What will it take for Rupert Murdoch to be held to account?

The media magnate had the British ruling class wrapped around his finger despite his company’s extensive use of phone hacking. When will MPs get angry enough to demand action?

May 03, 2024
Image: Alamy / Prospect
Image: Alamy / Prospect

Let’s imagine a bank—an ethically challenged one. Its staff have been accused of widespread criminality. It first tries to lie about it all, but that doesn’t matter too much because the police and regulator conveniently turn a blind eye. MPs run for cover; the media shrugs.

Eventually, the bad smell won’t go away. When it gets too pungent the cops decide to investigate—but before they can start work, tens of millions of emails are deleted. There’s suddenly less to investigate.

MPs begin to take an interest. The bank is worried and hires investigators to hack into their phone messages to find out what they might be up to.

Private investigators are quietly deployed to dig up any dirt on anyone who might get awkward. If there’s sleaze on a troublesome MP, it’s discreetly slipped to a friendly tabloid. Finish them off.

The timing couldn’t be worse: the bank’s in the middle of a big takeover deal. It hires a lobbyist to cosy up to the relevant big cheeses. Meanwhile, the surveillance continues. Can’t take a chance.

But the whiff gets stronger. The CEO is paid off. A cop or two fall on their swords. A few middle-ranking executives are thrown under the bus.

Fast forward: the deal doesn’t come off. For a while the stink is overpowering, but the bank has deep pockets and can afford to pay off any victims of criminality. Admit nothing: it will pass.

It does, sort of. The CEO is rehired when things calm down a bit. Back to business as normal.

Of course that’s all a fantasy: no bank could possibly get away with such a thing. I mean, the odd top banker has come close to feeling the handcuffs and has, in the end, been cleared. But the thought they would ever be rehired is laughable. There would be a total clean-out of the board. Proper sackcloth and ashes. Society would accept nothing less.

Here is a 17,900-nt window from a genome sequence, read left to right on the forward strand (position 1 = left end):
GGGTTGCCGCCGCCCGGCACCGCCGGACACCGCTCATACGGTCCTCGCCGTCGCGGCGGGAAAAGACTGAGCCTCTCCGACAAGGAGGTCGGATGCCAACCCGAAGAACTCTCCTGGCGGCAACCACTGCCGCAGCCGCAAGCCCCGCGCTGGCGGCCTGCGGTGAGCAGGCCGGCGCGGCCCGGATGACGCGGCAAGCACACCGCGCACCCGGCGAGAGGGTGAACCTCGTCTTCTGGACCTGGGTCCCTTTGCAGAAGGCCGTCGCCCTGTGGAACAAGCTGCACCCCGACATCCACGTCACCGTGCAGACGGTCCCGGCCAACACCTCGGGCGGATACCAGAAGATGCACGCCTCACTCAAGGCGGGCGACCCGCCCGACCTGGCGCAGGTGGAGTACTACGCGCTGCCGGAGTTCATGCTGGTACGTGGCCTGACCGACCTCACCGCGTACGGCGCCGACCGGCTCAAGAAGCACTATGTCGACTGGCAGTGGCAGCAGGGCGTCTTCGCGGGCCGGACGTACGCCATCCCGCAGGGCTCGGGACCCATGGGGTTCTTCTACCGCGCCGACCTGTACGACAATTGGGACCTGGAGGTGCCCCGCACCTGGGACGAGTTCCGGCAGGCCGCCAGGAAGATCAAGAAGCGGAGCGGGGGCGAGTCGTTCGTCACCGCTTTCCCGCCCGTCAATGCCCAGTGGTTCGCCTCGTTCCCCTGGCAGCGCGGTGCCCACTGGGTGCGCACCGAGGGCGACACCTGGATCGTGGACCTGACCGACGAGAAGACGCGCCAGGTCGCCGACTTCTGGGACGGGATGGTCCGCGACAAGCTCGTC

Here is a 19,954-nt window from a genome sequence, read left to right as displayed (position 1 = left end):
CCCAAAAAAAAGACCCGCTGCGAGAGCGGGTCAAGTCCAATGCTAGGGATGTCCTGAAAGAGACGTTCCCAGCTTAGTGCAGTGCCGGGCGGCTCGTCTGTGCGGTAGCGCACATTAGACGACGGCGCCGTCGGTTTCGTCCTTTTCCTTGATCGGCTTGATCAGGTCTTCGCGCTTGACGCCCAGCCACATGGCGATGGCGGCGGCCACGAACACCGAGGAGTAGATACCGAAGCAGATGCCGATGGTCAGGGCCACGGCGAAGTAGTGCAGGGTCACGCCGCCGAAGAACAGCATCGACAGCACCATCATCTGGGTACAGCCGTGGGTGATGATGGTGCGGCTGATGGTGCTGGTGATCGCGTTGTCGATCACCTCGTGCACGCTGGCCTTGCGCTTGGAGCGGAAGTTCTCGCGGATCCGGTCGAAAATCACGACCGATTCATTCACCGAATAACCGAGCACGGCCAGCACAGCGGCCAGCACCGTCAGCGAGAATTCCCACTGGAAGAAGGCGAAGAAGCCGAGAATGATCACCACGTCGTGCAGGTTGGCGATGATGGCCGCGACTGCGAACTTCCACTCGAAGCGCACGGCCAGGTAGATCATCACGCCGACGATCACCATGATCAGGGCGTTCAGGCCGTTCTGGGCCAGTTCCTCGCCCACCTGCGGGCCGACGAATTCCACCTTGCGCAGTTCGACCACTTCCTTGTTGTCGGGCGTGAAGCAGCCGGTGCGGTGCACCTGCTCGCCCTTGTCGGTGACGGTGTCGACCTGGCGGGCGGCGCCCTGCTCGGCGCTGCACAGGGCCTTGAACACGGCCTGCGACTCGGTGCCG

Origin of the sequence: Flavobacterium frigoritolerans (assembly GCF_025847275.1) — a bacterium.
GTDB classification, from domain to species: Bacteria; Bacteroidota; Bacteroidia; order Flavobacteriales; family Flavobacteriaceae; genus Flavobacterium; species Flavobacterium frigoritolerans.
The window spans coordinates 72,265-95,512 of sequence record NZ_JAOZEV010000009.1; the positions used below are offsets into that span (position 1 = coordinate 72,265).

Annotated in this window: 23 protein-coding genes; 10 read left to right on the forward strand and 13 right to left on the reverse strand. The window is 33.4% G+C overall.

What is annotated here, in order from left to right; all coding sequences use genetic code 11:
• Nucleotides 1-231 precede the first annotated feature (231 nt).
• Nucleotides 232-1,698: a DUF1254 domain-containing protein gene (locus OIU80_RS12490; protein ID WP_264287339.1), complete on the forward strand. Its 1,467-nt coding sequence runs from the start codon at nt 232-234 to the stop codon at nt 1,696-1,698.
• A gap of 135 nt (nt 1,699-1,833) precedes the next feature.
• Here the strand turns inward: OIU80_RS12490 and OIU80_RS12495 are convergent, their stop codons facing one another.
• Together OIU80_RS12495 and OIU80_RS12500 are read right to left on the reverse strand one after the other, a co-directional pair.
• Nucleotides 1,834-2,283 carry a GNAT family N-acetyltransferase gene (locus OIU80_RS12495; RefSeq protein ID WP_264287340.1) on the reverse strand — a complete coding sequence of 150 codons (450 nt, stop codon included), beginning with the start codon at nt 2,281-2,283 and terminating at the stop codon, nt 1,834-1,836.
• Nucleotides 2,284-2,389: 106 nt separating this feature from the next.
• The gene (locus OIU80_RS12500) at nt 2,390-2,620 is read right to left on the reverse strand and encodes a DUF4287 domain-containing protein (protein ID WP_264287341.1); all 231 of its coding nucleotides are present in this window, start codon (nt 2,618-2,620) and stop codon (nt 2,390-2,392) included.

No: such a pattern of total impunity could only happen in a global media company. And, of course, you’ve worked out by now that the above chain of events didn’t happen in the financial sector, but in Rupert Murdoch’s British newspaper operation. It’s a plotline straight out of Succession—only it’s for real.

If you’ve only been paying intermittent attention, you probably think the story dried up a decade ago. The Leveson Inquiry surely put paid to all that?

Except it didn’t. The phone hacking went on throughout the inquiry itself. And now—1,600 cases and an estimated £1bn in costs and damages later—potentially damning evidence is emerging into daylight of the true extent of what was going on.

Legal actions shine light in the darkest corners. The paperwork that is emerging shows determined and persistent attempts to destroy what would have been evidence: 31 million emails were deleted—nine million of them permanently.

And it shows a consistent pattern of using criminal methods, not simply to get stories on people’s private lives, but to target anyone who might be an obstacle to the Murdochs’ business ambitions. This was—or seems to be—commercial espionage.

The company claims there is an innocent explanation for much of this. And there may be: we don’t know because the company prefers to settle all the legal cases. The evidence is available, but not yet tested in open court.